The concept behind using cork is this - it's a sustainable, durable material that has the look and feel, to some degree, of leather. Therefore in the Koala stables, it's filling a gap - now you can buy a Koala couch that's smooth to the touch and not fabric-covered. Great news if you have kids, dogs, or just grubby hands because you're, ahem, me.
The couch has been piquing interest of late - it's certainly an interesting new addition to the Australian market, with Koala saying that while they're unsure if they were the first to use cork as what's essentially a fabric, they're certainly one of the first.
We decided to road test the couch to see what this cork business is like.
In true Koala style, the packaging for the cork couch was easy to navigate and in enough separate boxes that I could fly solo with moving it around my house. The instructions use images to explain what to do, when, and zipped into the base were all the tools I needed - and an adorable turtle toy, because every cork couch sold means a sea turtle is "adopted". Cute.
Instead of needing drills and so on, Koala uses "gumnuts" to assemble the cork couch. These are plastic-topped large screws that are ergonomic and easy to twist in tight.
Assembly was easy enough - again, I was doing this solo. The first stage was fine, just lining up the arms to the back. When I got stuck into connecting the base to the arms and back, however, I ran into trouble.
In the end this was entirely my fault - I didn't read the instructions carefully and was methodically screwing gumnuts in as I went - tight - when you're meant to only gently screw them all in, then go around to tighten them after.
This must be because the alignment of the screw holes goes out if you tighten one side before the other. At least, I assume so - because that's what happened to me.
In the end, I'll be honest - the screws attaching the back to the base didn't seem to want to go in. But it was secure along the armrests and didn't seem to be falling apart, so I just... left that bit. Here's hoping I don't collapse the couch soon.
3. That Cork Material
Now, for what you all wanted to know - what DOES cork feel like as a couch material? Pretty interesting is the answer. The cork material used by Koala in the cork couch is soft and thinner than I expected. I'm used to cork in the sense of kitchen pot stands and the like - think thick and rough. This material felt like material, if that makes sense.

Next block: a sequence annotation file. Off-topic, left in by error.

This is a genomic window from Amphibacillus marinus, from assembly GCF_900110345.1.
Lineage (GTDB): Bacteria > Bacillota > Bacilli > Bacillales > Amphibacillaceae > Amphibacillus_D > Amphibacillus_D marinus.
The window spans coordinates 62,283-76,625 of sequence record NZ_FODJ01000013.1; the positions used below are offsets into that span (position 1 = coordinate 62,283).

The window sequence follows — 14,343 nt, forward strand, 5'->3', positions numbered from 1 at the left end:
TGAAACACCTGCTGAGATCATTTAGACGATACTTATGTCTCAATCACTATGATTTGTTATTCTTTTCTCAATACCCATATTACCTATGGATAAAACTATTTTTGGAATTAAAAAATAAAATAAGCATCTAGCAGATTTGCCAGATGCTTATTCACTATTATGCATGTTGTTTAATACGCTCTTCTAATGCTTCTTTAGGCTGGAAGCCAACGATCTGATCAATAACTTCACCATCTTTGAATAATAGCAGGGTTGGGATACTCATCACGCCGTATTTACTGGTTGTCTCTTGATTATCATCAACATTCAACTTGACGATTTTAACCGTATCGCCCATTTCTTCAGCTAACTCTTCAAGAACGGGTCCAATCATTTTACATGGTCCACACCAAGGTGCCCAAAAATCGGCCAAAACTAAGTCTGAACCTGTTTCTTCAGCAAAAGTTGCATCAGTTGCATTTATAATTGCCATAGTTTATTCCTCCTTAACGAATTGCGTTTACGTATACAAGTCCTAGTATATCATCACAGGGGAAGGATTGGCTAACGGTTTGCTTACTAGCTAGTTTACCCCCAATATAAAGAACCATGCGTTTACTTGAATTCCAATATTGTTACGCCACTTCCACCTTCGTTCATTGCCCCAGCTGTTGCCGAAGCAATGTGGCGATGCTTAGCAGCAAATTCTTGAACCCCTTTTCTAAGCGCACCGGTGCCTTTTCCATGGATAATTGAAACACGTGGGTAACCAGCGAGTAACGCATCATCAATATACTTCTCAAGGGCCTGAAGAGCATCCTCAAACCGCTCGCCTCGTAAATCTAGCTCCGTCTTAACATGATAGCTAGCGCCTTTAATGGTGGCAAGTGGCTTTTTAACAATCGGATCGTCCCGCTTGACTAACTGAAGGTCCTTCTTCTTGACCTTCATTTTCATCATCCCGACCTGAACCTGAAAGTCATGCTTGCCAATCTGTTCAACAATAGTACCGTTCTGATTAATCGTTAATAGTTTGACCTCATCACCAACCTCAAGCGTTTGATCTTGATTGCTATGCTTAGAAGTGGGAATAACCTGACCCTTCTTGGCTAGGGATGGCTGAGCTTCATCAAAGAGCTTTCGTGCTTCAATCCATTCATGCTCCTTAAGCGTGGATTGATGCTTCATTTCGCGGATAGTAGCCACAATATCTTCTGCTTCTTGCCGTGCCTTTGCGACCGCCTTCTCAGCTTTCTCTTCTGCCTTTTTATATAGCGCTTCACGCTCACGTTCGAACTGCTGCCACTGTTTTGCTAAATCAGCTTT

However I wouldn't say it's a straight replacement for leather - I don't feel Koala are positioning it that way, either. It's still a little rough to the touch, and while it's soft, it's definitely stiffer than leather is.
That being said it's surprisingly comfortable to lie on. I found it cool - it's currently summer, so that was a bonus - in the same way leather is, you know? The cushions and base have the same classic Koala support, comfortable but firm so you don't get a backache from binge-watching TV.
Also worth noting a cool feature - the back cushions zip onto the back of the couch, so they don't slide around all over the place like leather cushions sometimes do! As someone who used to own a leather couch where the cushions would always slide off, I loved this.
4. The Verdict
I have tried both the fabric Koala couch and the cork couch now, and I like both for different reasons. I think if you're into aesthetics, the cork couch is a winner - it has a bit of a mid-century feel to it in a room, because of the unique material, and feels very "adult". I can imagine people sitting on this couch and quaffing negronis, for example.
It's also great if you have kids or pets and are sick of stains - the cork material is water-resistant, and it feels really sturdy and durable. It's a great option for having a stylish house item that's also fairly damage-proof.
However, if you're a big couch potato like me, you might prefer a different fabric. It's not super snuggly, and while it's soft it's not the same type of softness you find from fabric couches. You need to enjoy a leather couch to enjoy the cork couch, for sure.